The Tampa Bay Lightning spent the morning discussing its game plan for 2014 Development camp netminders Kristers Gudlevskis, Andrei Vasilevskiy and Adam Wilcox and with three up-and-coming talents, all at varying points in their careers, the Bolts expect to have stockpiled its goaltending depth for years to come.
Two of those prospects, Gudlevskis and Vasilevskiy, have gained notoriety for their play on the international stage and are expected to spend the 2014-15 campaign with the Lightning’s AHL affiliate the Syracuse Crunch.
Gudlevskis shined in net when he appeared in two games with Latvia during the 2014 Winter Olympics and nearly upset Gold-Medalist Canada. Gudlevskis again was Latvia's go-to between the pipes during the World Championship in May.
“He was exposed to some things that for goalies can take years,” goaltending coach Frantz Jean said. “To play on all the stages he has in a span of 10 months is unbelievable. For him now it’s about consistency, to bring the same game every day, being able to give the team a real good chance to win and to close games even when he doesn’t have his best stuff."
Gudlevskis also got a small taste of what to expect in the NHL last season, playing in three games with the Bolts, two of which came in the 2014 Stanley Cup playoffs.
“When you see the NHL and you enjoy that, your hunger to get back is huge,” Gudlevskis said.
And while he may have one year of developing with Tampa Bay under his belt, Vasilevskiy, will make his professional debut next season and spend the year adjusting to a North American game.
“He’s certainly ahead of any kid I’ve seen at that age,” Jean said. “There’s going to be an adaption period that’s for sure, so it’s really going to be about playing time, experience and seeing repetition in games. After that, the sky’s the limit.”
As for Wilcox, the Big 10 Player and Goaltender of the Year will return to the University of Minnesota for his junior year this fall. Last season the 21-year-old posted 26 wins in 38 games, for a Golden Gophers franchise record and also ranked second nationally for save percentage (.934) and third for goals-against average (1.97) and wins.
An area where the Lightning did not hold any clout in the past has now become an area of excitement in the future. Yet with netminding often taking longer to develop, it is important for the trio to fully understand the difference between juniors and pros before taking the final jump into the NHL.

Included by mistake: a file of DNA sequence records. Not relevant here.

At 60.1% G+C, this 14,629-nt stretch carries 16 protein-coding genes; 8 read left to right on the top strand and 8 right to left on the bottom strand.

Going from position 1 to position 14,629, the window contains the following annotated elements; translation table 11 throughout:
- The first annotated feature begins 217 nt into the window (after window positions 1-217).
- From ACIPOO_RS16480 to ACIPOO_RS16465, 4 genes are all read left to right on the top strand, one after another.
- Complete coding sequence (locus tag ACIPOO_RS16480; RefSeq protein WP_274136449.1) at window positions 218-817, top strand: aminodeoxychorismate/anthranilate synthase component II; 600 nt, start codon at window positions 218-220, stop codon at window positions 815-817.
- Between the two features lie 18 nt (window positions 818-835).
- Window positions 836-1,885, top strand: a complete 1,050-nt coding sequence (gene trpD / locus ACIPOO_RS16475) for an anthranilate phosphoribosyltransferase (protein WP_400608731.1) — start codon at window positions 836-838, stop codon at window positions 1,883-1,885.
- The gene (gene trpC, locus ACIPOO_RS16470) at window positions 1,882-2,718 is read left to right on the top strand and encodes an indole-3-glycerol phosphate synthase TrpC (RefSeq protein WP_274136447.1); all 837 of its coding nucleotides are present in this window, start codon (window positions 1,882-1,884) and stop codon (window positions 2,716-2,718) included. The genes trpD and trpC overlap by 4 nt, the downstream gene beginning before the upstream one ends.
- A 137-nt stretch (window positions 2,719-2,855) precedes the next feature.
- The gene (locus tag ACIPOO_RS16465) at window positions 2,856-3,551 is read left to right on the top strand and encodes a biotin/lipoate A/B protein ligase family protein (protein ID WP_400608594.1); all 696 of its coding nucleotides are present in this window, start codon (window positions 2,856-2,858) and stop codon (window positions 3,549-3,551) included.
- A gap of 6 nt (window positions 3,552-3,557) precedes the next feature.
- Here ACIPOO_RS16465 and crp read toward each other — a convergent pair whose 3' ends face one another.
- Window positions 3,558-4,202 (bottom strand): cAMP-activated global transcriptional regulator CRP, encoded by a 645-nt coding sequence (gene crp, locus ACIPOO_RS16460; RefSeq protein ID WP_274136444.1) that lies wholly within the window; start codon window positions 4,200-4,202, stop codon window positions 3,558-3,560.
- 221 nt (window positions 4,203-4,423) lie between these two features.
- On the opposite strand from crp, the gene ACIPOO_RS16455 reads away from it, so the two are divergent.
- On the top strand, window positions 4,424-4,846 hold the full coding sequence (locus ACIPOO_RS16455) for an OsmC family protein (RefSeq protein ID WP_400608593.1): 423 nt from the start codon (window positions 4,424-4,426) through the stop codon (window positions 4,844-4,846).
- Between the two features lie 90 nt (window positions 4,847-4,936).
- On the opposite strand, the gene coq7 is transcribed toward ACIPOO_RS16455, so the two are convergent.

"The NHL's the best league in the world," Jean said. "We have to bring them along the path of being professional goalies and NHL goalies. We need to respect the process, so that when they have the opportunity to play at the NHL level they'll be successful."
NABBING A CRUCIAL PIECE
When veteran backup Evgeni Nabokov was locked down to a one-year deal Tuesday it made the Bolts vision in net clearer on all fronts. Nabokov will use his wealth of experience to help starter Ben Bishop in Tampa Bay, while being a mentor to Gudlevskis and Vasilevskiy in Syracuse.
“He’s the type of guy we need,” Jean said. “He’s going to push Ben and solidify that back-up position. He’s going to be good for the young kids too. As a European guy there will certainly be a relationship there with the young kids.”
Nabokov spent a number of years as the starter for the San Jose Sharks and is more than comfortable with stepping into a starter role if needed too.
HOMETOWN BOY BETWEEN THE PIPES
Northeastern University goaltender Clay Witt is also attending camp, but it was not just his close proximity to the rink that earned him the invite.
“He’s not here just because he’s from Brandon, Florida,” Jean said. “He’s here because he’s a great goalie. Being a finalist for the Mike Richter Award says a lot about the quality of your goaltending and we feel he can be part of the organization.”
Witt posted a 17-12-3 record with a 2.37 goals-against average, .932 save percentage and was tied for eighth in the nation with four shutouts during Northeastern’s 2013-14 season. In addition to being a Mike Richter Award finalist, he was also a finalist for the Hobey Baker Award.
Although Witt moved from Brandon at an early age to live with a host family and pursue his hockey career, he was impressed with how far hockey has come in the Sunshine State.
“I’m a big believer in Florida hockey,” Witt said. “You’re starting to see draft picks in Florida, you’re starting to see guys in development camps from Florida and you’re starting to see Florida players in college and the OHL, so it's definitely making strides.”
Witt was a fan of the Lightning growing up and said he'll always remember the Bolts winning the Stanley Cup in 2004.